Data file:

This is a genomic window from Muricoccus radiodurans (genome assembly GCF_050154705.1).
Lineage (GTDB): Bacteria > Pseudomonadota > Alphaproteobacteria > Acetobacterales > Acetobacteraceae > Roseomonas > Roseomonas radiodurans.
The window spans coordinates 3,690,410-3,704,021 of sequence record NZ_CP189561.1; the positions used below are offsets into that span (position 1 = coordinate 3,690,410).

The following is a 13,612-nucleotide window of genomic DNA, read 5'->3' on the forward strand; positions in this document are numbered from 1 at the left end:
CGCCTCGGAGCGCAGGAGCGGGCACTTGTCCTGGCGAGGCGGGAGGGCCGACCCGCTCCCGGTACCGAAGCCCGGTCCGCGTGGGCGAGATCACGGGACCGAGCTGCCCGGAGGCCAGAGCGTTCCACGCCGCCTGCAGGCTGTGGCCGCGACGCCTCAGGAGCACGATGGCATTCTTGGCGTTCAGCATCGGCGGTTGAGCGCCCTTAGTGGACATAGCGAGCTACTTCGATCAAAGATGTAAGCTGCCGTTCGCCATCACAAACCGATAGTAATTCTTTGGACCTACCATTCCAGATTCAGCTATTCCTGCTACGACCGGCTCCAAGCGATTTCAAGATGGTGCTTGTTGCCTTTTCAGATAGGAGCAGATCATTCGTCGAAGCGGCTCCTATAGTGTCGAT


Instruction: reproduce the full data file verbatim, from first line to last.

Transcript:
This is a genomic window from Muricoccus radiodurans (genome assembly GCF_050154705.1).
Lineage (GTDB): Bacteria > Pseudomonadota > Alphaproteobacteria > Acetobacterales > Acetobacteraceae > Roseomonas > Roseomonas radiodurans.
The window spans coordinates 3,690,410-3,704,021 of sequence record NZ_CP189561.1; the positions used below are offsets into that span (position 1 = coordinate 3,690,410).

The following is a 13,612-nucleotide window of genomic DNA, read 5'->3' on the forward strand; positions in this document are numbered from 1 at the left end:
CGCCTCGGAGCGCAGGAGCGGGCACTTGTCCTGGCGAGGCGGGAGGGCCGACCCGCTCCCGGTACCGAAGCCCGGTCCGCGTGGGCGAGATCACGGGACCGAGCTGCCCGGAGGCCAGAGCGTTCCACGCCGCCTGCAGGCTGTGGCCGCGACGCCTCAGGAGCACGATGGCATTCTTGGCGTTCAGCATCGGCGGTTGAGCGCCCTTAGTGGACATAGCGAGCTACTTCGATCAAAGATGTAAGCTGCCGTTCGCCATCACAAACCGATAGTAATTCTTTGGACCTACCATTCCAGATTCAGCTATTCCTGCTACGACCGGCTCCAAGCGATTTCAAGATGGTGCTTGTTGCCTTTTCAGATAGGAGCAGATCATTCGTCGAAGCGGCTCCTATAGTGTCGAT